Do you need help creating a maternity leave policy?

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What is the notice requirement for maternity leave in Ontario?

Employees must give two weeks’ written notice before beginning their maternity leave. However, if they do not provide notice, they are still entitled to the leave but must inform the employer as soon as possible. Employers are allowed to request for a certificate from a medical practitioner stating the baby’s due date.

Can an employee change the end date of her pregnancy leave?

Yes. An employee can change the date her pregnancy leave was scheduled to end to an earlier date. If she is doing so, she must provide her employer a new written notice at least four weeks before the new joining date.

An employee may also change the date her leave was due to end to a later date. To do so, she is required to give the employer a new written notice at least four weeks before the date the leave was originally scheduled to end. But if the new leave end date results in a longer leave than the employee is entitled to under the ESA, she can’t schedule the new date without the employer’s consent.

Although the Ontario ESA outlines the legal requirements surrounding maternity and parental leave, it is still recommended that employers create a company maternity leave policy.

Is maternity leave in Ontario available for self-employed individuals?

Yes. There is a separate EI program that offers six types of special benefits for the self-employed, including maternity and parental benefits. Those who are self-employed are required to register for access to special benefits.

Self-employed individuals can receive financial support of up to 55% of their earnings up to a maximum amount. The time period to receive benefits is 15 weeks for mat leave and 40 or 69 weeks (based on option selected) for parental leave.

To be eligible for the special program for the self-employed, one must meet the eligibility criteria for the benefit one is applying to.

Applicants must also:

  • Be a Canadian citizen or permanent resident.
  • Be registered in the self-employed program for at least 12 months.
  • Have decreased the amount of time spent on business by more than 40% for at least one week due to pregnancy or because they are caring for a newborn or a newly adopted child.
  • Have earned a minimum amount of self-employed earnings between January 1 and December 31 of the year before they apply for benefits.

Temporary requirement: To qualify for benefits between September 26, 2021, and September 24, 2022, you must have made at least $5,289 in net earnings during the calendar year preceding the year in which your claim for benefits begins.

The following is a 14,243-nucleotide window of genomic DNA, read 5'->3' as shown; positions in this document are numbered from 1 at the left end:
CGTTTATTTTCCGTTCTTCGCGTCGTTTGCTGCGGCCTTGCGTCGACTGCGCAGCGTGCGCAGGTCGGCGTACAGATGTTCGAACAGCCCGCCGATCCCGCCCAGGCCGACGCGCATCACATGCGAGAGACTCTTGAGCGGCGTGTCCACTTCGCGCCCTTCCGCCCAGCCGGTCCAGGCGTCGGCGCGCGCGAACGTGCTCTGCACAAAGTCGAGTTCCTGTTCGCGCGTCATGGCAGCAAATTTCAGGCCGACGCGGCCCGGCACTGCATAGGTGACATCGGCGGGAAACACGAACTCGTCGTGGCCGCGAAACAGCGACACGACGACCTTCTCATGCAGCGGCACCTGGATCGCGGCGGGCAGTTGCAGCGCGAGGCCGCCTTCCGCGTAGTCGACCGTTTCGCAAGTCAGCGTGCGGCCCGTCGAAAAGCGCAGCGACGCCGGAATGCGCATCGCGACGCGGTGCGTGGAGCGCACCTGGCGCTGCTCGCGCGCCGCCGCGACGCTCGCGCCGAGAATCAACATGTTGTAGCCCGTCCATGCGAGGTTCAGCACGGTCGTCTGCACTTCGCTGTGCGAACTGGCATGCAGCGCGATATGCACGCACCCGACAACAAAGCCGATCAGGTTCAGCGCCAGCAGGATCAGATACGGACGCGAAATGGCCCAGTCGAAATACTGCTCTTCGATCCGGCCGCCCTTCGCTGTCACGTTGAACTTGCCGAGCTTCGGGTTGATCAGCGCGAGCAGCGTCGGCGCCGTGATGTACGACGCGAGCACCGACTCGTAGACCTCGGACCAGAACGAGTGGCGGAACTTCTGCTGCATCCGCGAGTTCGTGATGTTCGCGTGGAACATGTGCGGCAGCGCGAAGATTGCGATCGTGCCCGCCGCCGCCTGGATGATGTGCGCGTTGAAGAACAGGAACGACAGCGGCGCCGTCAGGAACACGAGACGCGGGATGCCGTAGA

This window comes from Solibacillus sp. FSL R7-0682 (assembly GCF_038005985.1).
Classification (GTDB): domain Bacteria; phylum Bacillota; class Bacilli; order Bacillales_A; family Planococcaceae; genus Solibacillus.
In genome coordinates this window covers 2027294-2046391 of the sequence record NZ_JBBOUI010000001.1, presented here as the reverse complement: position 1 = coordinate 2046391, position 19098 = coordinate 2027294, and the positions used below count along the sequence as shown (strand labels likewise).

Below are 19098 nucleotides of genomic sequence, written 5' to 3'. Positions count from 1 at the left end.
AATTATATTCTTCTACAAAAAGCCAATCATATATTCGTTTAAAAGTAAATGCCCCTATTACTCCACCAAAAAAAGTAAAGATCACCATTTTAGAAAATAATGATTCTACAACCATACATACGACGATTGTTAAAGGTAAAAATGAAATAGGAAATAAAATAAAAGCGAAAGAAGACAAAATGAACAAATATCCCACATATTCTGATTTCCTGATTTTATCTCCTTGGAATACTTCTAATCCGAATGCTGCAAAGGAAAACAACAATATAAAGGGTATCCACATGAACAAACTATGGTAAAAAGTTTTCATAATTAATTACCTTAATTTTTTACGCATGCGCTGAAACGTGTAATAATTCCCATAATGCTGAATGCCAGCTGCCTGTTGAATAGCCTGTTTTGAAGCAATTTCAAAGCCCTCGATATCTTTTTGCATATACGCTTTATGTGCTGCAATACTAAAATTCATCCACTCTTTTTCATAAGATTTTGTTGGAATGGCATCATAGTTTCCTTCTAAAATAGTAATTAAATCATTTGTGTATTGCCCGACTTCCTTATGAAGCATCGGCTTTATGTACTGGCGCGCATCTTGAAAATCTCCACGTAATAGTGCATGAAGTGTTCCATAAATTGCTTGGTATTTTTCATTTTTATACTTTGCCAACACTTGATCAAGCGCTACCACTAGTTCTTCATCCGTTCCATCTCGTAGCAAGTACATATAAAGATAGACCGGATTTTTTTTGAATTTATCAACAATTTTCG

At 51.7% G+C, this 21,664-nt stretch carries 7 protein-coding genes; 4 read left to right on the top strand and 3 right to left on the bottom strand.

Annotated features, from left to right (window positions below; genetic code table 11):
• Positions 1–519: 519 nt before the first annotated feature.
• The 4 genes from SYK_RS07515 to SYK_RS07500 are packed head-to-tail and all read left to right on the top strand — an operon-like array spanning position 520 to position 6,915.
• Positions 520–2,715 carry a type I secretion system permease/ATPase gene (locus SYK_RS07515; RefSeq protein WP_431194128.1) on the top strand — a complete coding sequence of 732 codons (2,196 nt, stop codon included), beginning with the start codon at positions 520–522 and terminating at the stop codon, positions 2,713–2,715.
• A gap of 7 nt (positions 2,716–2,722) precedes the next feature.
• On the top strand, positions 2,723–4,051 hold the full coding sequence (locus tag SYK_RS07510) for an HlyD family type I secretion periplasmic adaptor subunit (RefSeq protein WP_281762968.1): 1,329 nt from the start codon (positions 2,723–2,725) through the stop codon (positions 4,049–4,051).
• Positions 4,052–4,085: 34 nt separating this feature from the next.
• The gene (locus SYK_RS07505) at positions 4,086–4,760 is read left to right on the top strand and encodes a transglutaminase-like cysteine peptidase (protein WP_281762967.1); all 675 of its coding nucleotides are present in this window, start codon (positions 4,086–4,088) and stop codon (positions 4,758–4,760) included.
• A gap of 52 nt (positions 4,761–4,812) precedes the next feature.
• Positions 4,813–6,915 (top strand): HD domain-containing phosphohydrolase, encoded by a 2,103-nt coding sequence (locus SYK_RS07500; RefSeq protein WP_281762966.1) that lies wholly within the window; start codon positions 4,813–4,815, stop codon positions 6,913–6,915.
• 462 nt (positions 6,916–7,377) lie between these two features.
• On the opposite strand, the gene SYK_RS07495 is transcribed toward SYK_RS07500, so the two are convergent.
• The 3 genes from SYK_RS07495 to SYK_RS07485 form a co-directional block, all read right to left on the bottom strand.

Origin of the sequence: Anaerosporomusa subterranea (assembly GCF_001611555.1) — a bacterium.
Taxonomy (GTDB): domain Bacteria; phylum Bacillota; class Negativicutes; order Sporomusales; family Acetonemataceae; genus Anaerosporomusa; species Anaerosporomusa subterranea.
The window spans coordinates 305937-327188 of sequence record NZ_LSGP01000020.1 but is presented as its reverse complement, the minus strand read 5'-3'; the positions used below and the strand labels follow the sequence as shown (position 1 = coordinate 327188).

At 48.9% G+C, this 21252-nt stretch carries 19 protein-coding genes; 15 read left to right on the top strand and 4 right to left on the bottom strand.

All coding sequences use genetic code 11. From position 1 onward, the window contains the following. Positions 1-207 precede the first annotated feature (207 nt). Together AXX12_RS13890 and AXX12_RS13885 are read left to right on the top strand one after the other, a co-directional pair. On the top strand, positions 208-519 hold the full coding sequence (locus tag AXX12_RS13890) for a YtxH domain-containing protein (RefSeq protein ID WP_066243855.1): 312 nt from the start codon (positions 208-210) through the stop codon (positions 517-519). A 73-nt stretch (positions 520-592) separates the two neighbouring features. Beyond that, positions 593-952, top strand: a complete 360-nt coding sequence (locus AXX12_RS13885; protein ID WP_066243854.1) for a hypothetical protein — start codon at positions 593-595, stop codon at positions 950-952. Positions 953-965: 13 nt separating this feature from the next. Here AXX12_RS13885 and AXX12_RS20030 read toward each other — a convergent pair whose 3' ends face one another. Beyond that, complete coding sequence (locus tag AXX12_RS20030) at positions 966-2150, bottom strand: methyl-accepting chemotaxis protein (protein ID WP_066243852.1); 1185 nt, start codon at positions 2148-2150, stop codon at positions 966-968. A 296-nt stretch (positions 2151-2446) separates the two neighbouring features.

What are my obligations as an employer when it comes to maternity leave Ontario?

Since maternity and parental benefits are covered by Employment Insurance, employers have no obligations to pay wages to the employee on leave unless they wish to. However, the Ontario Employment Standards Act requires employers to:

  • Reinstate the employee on return to the same position, or offer an equivalent role.
  • Factor in the leave period in any calculation of length of the employment and seniority.
  • Allow the employee to continue participating in benefits such as health benefits, insurance, pension. The employer should not cease making employer-side contributions unless the employee has communicated in writing that they don’t want to continue or will stop the employee-side contributions.

What do I need to know regarding pregnancy discrimination in Canada?

In Canada, it is illegal to discriminate against someone because they are pregnant or have a pregnancy-related medical condition and doing so can have serious consequences.

Beyond legal obligations, discrimination against pregnant employees can create a hostile work environment and negatively impact the health and well-being of the employee. Additionally, pregnancy discrimination can result in high turnover rates, as pregnant employees may feel forced to leave their job due to mistreatment, as well as damage to your business’ reputation.

It is essential for employers to prevent pregnancy discrimination in the workplace to ensure legal compliance, promote ethical practices, and maintain a positive work environment.

Do you need help creating a maternity leave policy?

Maternity leave is an important benefit for new parents in Ontario and employers have certain obligations to provide this benefit to their employees. You must ensure that you understand the eligibility requirements, duration, benefits, and other obligations related to maternity leave. By providing the necessary support to employees during this time, you can help to create a positive work environment and retain valuable employees.

Our experts can assist you with company policies and with any other human resource managementhealth & safety, or employment advice you may need. To learn more about how our services can benefit your business, call us today at 1 (833) 247-3652